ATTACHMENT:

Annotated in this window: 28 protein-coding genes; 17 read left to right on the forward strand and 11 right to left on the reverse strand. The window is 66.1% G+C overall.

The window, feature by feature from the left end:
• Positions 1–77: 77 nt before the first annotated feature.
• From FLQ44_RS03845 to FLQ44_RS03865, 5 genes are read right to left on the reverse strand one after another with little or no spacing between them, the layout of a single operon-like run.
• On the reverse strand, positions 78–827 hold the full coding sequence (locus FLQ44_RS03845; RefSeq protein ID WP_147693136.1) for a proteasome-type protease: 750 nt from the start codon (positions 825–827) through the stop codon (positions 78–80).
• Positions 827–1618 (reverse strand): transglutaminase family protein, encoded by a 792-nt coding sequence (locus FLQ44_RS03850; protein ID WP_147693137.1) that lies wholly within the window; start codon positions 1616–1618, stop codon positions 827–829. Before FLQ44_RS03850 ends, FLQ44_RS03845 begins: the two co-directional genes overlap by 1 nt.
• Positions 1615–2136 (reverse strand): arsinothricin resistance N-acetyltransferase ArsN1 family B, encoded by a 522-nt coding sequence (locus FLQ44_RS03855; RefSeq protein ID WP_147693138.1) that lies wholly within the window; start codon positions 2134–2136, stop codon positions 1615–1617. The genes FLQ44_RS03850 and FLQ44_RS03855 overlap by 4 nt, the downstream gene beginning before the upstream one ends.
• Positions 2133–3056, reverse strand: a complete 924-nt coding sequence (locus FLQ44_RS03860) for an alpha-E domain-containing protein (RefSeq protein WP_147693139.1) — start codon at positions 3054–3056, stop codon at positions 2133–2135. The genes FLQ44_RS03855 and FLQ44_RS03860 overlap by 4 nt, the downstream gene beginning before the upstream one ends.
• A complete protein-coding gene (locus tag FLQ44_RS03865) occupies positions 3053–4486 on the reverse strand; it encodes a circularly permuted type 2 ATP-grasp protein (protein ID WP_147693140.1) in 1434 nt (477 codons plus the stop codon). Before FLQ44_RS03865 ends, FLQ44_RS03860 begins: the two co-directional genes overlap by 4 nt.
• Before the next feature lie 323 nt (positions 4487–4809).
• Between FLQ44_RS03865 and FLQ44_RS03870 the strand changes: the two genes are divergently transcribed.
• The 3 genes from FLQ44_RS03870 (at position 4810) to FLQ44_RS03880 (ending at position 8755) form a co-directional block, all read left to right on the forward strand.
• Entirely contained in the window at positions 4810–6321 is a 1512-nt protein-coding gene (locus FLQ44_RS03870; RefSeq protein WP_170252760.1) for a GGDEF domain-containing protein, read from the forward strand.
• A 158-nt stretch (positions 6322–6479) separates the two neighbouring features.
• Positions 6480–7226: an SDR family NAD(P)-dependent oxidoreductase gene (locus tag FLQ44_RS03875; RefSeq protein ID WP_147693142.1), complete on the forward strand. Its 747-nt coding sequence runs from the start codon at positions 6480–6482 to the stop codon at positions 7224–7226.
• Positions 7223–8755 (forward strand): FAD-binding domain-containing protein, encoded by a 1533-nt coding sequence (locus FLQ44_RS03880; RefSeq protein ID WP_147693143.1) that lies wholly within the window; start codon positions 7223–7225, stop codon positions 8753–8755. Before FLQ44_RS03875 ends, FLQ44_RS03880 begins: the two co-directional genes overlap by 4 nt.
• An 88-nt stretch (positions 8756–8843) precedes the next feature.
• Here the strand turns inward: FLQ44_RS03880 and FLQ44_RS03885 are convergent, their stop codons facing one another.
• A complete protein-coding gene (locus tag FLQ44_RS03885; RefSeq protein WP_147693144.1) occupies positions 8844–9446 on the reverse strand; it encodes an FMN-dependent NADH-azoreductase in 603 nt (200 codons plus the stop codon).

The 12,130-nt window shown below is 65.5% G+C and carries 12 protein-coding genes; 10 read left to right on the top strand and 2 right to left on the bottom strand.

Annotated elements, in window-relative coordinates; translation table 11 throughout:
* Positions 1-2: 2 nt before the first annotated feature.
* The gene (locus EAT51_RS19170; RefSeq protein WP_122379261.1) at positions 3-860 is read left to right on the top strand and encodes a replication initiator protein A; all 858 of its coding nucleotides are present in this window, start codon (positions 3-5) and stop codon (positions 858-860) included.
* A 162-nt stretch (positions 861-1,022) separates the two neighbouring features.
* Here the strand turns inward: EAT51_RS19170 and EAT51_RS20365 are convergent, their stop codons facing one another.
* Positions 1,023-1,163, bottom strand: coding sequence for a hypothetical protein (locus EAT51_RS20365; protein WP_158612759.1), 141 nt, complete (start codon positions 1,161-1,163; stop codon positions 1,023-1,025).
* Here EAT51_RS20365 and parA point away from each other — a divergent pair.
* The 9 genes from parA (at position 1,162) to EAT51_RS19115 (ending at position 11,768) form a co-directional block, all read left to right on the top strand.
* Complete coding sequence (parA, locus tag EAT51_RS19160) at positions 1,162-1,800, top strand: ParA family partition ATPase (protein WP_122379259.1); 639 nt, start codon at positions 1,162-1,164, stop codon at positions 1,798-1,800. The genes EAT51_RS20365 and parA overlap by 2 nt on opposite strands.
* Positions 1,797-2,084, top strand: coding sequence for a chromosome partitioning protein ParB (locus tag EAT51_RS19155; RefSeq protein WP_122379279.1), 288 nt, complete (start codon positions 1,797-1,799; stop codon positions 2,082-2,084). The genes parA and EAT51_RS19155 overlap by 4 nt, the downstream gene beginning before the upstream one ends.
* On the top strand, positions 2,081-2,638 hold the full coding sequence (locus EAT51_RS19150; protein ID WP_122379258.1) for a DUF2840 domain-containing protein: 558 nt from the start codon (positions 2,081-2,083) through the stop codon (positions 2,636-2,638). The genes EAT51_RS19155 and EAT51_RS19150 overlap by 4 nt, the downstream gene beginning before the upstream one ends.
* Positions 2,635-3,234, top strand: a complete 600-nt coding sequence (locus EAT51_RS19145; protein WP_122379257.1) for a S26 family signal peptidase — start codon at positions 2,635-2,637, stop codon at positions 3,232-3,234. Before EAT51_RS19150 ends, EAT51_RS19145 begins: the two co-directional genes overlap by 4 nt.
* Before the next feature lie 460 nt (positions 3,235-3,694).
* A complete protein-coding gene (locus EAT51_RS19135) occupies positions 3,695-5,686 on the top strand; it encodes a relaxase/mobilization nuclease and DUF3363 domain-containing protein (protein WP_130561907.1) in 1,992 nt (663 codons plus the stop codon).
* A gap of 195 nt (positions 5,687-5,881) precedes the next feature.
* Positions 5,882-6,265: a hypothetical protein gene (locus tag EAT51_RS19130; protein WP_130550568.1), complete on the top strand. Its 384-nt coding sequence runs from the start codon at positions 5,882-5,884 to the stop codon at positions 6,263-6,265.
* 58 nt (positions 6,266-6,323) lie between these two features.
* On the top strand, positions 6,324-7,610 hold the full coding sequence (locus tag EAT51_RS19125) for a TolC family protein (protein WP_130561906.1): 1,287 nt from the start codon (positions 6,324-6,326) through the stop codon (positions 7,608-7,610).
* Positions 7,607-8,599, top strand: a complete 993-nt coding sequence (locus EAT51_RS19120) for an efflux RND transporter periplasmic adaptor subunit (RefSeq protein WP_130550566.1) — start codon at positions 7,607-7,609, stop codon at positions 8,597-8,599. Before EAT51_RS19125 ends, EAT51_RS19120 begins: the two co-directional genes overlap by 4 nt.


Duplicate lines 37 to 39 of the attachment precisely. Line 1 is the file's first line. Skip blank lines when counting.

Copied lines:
* 58 nt (positions 6,266-6,323) lie between these two features.
* On the top strand, positions 6,324-7,610 hold the full coding sequence (locus tag EAT51_RS19125) for a TolC family protein (protein WP_130561906.1): 1,287 nt from the start codon (positions 6,324-6,326) through the stop codon (positions 7,608-7,610).
* Positions 7,607-8,599, top strand: a complete 993-nt coding sequence (locus EAT51_RS19120) for an efflux RND transporter periplasmic adaptor subunit (RefSeq protein WP_130550566.1) — start codon at positions 7,607-7,609, stop codon at positions 8,597-8,599. Before EAT51_RS19125 ends, EAT51_RS19120 begins: the two co-directional genes overlap by 4 nt.